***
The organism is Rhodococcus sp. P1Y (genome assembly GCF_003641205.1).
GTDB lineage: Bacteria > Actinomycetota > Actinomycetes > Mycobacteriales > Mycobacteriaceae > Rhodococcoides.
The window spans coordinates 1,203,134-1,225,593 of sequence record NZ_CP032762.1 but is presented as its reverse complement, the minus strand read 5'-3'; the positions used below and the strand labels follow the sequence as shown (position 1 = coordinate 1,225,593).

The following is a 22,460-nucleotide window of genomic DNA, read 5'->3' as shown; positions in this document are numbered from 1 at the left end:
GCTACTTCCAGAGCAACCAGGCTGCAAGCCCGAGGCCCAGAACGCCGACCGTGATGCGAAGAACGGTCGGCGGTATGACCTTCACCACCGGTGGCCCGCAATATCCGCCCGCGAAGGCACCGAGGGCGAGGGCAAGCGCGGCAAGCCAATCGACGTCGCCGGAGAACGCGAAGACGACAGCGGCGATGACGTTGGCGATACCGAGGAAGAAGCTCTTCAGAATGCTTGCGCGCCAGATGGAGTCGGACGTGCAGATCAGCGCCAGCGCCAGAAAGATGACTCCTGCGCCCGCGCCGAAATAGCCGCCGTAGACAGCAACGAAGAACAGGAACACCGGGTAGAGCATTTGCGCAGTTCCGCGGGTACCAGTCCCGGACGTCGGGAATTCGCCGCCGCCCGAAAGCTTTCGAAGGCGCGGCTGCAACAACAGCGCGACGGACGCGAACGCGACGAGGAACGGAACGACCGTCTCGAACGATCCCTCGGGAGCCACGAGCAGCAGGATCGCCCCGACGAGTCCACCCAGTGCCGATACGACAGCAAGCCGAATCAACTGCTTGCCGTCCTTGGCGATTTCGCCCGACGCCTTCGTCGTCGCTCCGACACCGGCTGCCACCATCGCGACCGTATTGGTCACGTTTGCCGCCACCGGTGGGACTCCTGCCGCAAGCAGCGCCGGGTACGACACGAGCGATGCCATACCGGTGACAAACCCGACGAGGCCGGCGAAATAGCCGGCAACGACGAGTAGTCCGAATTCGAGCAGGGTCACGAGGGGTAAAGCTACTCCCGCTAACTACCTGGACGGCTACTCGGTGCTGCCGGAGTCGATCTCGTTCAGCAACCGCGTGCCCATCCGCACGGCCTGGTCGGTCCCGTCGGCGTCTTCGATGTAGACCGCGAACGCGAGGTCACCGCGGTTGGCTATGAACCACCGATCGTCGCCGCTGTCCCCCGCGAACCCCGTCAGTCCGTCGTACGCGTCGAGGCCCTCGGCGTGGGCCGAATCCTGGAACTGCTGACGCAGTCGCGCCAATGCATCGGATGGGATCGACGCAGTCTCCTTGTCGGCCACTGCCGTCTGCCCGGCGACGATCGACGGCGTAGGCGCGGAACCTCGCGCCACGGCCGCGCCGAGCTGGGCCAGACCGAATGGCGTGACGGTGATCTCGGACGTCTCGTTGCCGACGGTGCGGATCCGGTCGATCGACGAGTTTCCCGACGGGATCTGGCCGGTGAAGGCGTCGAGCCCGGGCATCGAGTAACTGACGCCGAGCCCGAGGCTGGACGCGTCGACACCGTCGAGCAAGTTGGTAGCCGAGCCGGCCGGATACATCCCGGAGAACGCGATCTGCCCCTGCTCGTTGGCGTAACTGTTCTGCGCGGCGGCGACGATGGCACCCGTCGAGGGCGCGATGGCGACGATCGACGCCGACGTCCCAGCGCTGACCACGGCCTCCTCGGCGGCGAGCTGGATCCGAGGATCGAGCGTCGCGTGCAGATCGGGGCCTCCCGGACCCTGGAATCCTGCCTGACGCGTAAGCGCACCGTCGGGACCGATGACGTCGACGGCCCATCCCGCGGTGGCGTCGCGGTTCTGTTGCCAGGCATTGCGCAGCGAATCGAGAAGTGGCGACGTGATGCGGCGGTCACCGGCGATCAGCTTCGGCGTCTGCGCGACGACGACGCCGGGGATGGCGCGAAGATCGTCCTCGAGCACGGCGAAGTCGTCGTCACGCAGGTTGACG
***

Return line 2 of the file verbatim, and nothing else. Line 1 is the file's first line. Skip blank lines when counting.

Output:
GTDB lineage: Bacteria > Actinomycetota > Actinomycetes > Mycobacteriales > Mycobacteriaceae > Rhodococcoides.